In early 2019, we explored the possibility of NFL broadcast rights migrating to streaming in a significant, game-changing manner. Well, two years later and Amazon Prime Video is the exclusive home to Thursday Night Football while Paramount (PARA)+ and ESPN+ will simulcast NFL games across their platforms moving forward. The shifts are indicative of changing viewing habits as well as the importance of live event sports programming in the never ending quest for audience attention.
Peacock was meant to launch in conjunction with the 2020 Tokyo Olympics and dropped $1 billion to become the exclusive home of the WWE. The NHL and Turner Sports recently struck a seven-year media rights agreement that will bring hockey to HBO Max. Premium entertainment SVOD services such as these have increasingly leveraged live sports to grow, entertain, and maintain their subscriber bases. But then there’s also the pure-play sports SVOD services that represent a sub-division of the streaming wars.
ANTENNA observes transaction data on several million U.S. consumers (on a strictly anonymous, opt-in basis). Using this data, it can tell when people signed-up, when they canceled, when they switched services and so on. It’s not a picture of ratings viewership, but it does provide illuminate how successful a piece of content is in attracting new customers to an SVOD service. As for live sports, ANTENNA found that the sports SVOD category has almost tripled by growing nearly 200% from 2018 to 2020.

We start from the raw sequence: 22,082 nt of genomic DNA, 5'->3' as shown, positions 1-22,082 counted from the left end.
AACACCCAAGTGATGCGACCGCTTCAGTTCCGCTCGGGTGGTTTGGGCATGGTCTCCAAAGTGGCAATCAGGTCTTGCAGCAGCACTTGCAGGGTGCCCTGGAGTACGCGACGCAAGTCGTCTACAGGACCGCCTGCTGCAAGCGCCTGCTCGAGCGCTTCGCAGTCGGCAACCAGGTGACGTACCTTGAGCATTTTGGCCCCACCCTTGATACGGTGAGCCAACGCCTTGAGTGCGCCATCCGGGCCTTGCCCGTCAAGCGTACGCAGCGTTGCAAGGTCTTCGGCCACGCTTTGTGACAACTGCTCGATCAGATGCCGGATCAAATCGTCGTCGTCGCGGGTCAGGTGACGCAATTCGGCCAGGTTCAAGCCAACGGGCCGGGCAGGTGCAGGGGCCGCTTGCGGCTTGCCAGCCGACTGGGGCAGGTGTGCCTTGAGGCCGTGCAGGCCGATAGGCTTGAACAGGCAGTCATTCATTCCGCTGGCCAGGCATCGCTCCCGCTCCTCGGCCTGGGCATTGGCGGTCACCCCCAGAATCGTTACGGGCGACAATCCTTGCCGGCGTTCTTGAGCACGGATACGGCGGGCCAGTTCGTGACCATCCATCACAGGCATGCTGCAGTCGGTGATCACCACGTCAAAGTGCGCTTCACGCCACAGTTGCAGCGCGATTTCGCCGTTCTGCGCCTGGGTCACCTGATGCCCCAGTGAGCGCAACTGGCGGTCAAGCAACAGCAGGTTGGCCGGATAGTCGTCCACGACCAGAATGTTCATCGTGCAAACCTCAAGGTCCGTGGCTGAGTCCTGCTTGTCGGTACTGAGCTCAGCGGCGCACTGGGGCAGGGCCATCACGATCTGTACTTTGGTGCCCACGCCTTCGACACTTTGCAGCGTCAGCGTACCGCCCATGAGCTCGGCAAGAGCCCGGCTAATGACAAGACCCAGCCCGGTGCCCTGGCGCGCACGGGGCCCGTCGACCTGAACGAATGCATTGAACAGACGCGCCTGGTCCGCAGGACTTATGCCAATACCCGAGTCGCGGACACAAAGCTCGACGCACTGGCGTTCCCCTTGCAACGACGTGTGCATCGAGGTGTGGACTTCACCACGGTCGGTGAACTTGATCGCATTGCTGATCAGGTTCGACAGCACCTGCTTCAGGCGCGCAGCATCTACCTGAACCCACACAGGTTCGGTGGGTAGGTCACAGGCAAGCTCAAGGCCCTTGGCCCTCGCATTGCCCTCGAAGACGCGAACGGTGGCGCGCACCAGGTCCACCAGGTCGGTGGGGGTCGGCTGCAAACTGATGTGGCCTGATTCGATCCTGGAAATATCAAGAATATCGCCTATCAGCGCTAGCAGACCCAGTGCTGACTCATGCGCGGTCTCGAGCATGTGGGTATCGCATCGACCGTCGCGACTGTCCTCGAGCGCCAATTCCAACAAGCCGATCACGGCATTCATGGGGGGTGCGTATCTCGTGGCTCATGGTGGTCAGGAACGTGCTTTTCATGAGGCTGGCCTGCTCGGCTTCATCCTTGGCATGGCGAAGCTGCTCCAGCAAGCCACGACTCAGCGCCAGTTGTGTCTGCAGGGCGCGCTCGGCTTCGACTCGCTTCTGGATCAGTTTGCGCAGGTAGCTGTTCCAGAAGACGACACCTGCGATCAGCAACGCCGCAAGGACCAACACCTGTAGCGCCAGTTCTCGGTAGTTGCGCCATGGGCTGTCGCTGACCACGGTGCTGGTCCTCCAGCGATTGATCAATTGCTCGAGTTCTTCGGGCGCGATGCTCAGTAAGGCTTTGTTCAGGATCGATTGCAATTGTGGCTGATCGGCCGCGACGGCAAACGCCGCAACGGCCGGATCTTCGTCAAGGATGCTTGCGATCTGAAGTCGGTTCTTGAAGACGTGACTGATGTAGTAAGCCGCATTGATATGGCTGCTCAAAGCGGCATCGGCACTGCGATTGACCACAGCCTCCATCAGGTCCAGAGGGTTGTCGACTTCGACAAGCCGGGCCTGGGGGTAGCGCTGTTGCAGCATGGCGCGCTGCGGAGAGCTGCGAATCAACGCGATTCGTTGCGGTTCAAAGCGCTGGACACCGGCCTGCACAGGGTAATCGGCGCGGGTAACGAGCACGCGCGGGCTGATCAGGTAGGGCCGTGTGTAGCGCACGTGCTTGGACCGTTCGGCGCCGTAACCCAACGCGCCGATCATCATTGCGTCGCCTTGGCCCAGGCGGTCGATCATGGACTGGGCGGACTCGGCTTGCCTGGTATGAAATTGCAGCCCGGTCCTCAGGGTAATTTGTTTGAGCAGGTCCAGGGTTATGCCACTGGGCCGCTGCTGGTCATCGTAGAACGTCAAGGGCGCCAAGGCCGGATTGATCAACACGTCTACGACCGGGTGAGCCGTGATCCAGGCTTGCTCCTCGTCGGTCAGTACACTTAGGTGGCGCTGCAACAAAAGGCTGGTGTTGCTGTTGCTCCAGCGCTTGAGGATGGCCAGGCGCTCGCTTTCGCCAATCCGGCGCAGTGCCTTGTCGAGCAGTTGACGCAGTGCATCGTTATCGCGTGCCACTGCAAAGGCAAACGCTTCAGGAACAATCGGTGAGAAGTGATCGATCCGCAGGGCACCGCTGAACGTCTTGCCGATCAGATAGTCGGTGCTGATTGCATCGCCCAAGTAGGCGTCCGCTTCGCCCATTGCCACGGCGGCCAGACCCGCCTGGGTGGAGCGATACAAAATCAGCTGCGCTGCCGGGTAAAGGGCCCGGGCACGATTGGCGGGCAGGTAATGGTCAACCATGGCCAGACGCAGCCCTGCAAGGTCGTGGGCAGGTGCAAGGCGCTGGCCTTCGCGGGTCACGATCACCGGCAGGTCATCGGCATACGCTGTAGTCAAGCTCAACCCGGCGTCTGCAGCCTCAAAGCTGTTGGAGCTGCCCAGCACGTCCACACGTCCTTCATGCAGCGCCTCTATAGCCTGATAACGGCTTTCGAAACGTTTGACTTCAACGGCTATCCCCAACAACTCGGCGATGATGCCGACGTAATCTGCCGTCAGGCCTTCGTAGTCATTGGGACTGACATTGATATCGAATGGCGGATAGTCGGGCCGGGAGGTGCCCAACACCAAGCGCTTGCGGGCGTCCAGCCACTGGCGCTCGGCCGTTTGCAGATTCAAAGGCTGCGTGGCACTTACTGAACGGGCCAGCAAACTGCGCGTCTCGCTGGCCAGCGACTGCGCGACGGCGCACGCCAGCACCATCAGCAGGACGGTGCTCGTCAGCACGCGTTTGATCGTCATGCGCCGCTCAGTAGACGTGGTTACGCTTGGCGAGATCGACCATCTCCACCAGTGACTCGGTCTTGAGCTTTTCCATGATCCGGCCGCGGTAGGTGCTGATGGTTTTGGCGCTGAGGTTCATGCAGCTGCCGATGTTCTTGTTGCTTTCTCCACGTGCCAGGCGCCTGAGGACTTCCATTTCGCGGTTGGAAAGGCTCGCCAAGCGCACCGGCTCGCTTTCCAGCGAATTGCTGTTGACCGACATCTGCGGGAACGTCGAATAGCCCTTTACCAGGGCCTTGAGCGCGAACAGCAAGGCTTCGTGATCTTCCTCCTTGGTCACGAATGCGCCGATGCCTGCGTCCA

When discounting the highly successful Disney bundle (Disney+, ESPN+, Hulu) and examining ESPN+ as a standalone product, ANTENNA finds that the service has more than quadrupled its subscriber base from 2018-2020. The platform accounts for more than half of the category’s two-year growth. The standalone ESPN+ growth was largely driven by UFC PPV events beginning in 2019. The WWE’s over-the-top (OTT) service more than doubled over the same period before licensing its rights exclusively to Peacock.
Even as ESPN+ (13.8 million subscribers) has grown as a standalone product, the Disney bundle still accounts for over half of the service’s subscriber base. Linear ESPN has been bleeding subscribers for years and has been squeezed by expensive MNF broadcast rights with little ad revenue to show for it for 15 years. It remains to be seen how significant of a role the Worldwide Leader in Sports will play for Disney long-term.
Super Bowl LV on cbs All Access (now Paramount+) was the largest single day sign-up event that ANTENNA has measured. Peacock’s April airing of WrestleMania 37 was the biggest sign-up driver to the service since its inception.
ANTENNA also observed a 68% growth rate from 2018 to 2020 for services that focus on a single sport or league.
ANTENNA is specifically tracking OTT direct-to-consumer subscriptions (monthly, seasonal, annual) and not single game transactions or multichannel video programming distributor add-ons. Based on the data above, HBO Max may not move the needly with NHL rights. Eventually, Turner Sports may want to begin negotiating to move MLB and NBA games to the streaming service as well.
Per ANTENNA, DAZN was the only sports SVOD service to see a drop in U.S. yearly subscriptions from 2019 to 2020, as they pursued a more internationally-focused strategy. While DAZN is finding wins in the European sports rights marketplace, it’s losing north of $1 billion per year. As mergers, acquisitions and consolidation continues to consumer the entertainment media industry, services such as DAZN have been bandied about as potential targets for larger companies.
Scripted programming such as The Mandalorian and Stranger Things as well as blockbuster films such as Godzilla vs. Kong and Army of the Dead understandably suck up all of the oxygen in the streaming conversation. But sports remain a key element of both linear’s lingering relevance and SVOD’s increasing absorption of all small screen entertainment. Tracking its evolution provides a small roadmap into uncharted territory.